Police said today they have arrested five Israeli Arabs in connection with Sunday's car bomb blasts in northern Israel, eliciting nervous reaction from many Israelis who have come to believe that Palestinian extremist groups are the only ones waging terrorist campaigns against the Jewish state.
One bomb exploded in the crowded resort city of Tiberias, on the Sea of Galilee, and the other in the coastal, densely populated city of Haifa. Three people assumed to have been transporting the bombs were killed while sitting in the cars when the explosives detonated, apparently prematurely. Two bystanders were injured, one seriously.
The bombs went off less than 24 hours after Israeli and Palestinian leaders signed a land-for-peace agreement intended to restart their flagging peace process.
The arrests seemed to substantiate the concerns of Israeli intelligence officials that there could be a growing sense of alienation and extremism among some Arab citizens of Israel. An Israeli Arab was arrested last week in the killing of a Jewish couple in a forest in northern Israel. Israeli security officials said the suspect was a member of an Islamic fundamentalist group that had been considered nonviolent.
"We know there are extremists among our Arab citizens, but until now our feeling has been that there are not many of them," said a senior Israeli intelligence official. "We have not considered them a serious threat."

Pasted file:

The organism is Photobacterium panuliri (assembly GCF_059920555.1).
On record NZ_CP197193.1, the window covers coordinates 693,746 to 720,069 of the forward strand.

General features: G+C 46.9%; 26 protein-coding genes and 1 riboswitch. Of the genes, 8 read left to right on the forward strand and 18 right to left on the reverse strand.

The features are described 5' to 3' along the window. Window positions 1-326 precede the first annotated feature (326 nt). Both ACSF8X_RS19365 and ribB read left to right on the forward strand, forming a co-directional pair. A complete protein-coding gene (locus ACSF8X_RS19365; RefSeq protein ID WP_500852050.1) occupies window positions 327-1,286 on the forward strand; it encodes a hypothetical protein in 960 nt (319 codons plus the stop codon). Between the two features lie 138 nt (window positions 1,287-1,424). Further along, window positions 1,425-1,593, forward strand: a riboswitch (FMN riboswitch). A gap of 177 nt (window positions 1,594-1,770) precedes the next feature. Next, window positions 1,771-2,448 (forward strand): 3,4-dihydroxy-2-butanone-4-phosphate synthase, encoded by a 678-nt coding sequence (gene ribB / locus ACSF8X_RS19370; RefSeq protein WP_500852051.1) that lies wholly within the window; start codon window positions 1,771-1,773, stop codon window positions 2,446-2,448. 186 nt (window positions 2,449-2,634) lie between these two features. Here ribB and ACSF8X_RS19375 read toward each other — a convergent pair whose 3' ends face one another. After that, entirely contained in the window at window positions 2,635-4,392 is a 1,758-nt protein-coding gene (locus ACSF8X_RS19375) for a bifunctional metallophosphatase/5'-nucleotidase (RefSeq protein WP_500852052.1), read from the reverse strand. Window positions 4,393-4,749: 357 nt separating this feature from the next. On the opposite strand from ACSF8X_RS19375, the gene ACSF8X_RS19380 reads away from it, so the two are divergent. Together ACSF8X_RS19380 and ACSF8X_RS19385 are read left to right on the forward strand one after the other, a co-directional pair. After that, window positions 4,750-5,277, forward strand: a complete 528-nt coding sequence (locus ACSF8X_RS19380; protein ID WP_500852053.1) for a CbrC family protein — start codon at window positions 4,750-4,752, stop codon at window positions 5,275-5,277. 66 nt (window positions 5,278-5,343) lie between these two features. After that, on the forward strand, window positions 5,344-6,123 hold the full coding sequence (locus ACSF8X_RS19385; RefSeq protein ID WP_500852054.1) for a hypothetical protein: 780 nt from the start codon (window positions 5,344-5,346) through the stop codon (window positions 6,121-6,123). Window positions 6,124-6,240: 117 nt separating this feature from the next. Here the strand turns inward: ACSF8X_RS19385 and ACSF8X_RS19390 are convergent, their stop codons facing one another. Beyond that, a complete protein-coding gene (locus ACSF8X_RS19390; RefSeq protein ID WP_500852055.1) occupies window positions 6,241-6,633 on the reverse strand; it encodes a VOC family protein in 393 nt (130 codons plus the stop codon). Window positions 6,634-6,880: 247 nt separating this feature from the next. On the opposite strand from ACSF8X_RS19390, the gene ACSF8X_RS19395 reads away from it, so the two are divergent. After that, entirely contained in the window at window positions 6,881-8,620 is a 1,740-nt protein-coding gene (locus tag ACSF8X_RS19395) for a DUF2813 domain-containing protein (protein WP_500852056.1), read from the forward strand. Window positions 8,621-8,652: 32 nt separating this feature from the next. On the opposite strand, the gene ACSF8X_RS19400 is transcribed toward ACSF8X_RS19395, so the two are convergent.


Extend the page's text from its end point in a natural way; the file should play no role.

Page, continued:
Israeli officials made a point today of publicly describing Israeli Arabs as loyal citizens. Deputy Defense Minister Ephraim Sneh, speaking on government radio, said: "It's feasible that terror organizations succeeded [in recruiting] a few Israelis. But to generalize, to blame the entire community of Israeli Arabs is a very grave mistake."
Sneh said it is important to allay feelings of alienation among Arab Israelis by closing "the terrible, unbearable gap in services that the Israeli Arab community suffers."
About 1 million of Israel's 6 million citizens are Arabs, who are predominantly Muslims. In general, they believe they are treated as second-class citizens, and their towns are among the country's poorest.
Government officials cautioned against assuming that those arrested today are part of a new Israeli-based terrorist organization. Instead, one official said, it is more likely that Palestinian extremist groups used Israeli Arabs to transport the bombs to their intended targets.
"If the terrorists live in Israel, [then] when we accuse Palestinian leaders of not doing enough to stop terrorism, they can say the same thing about us," said the official, who asked not to be identified.
Still, some Israelis were clearly disturbed by the arrests. Reuven Rivlin, head of the legislative caucus for the main opposition Likud party, said, "This is not good at all. It's a problem we've never had before."
Speaking for the politically conservative association of Israeli settlers who live in the occupied territories, Yehudit Tayar questioned whether a new front was opening in the conflict between Arabs and Israelis.
"We might one day have to fight for the Galilee again," she said, referring to a part of northern Israel that is heavily populated by Israeli Arabs.
CAPTION: An Israeli policewoman checks the identity documents of two Israeli Arabs who work in Jerusalem. Police arrested five Israeli Arabs in connection with Sunday's car bomb blasts.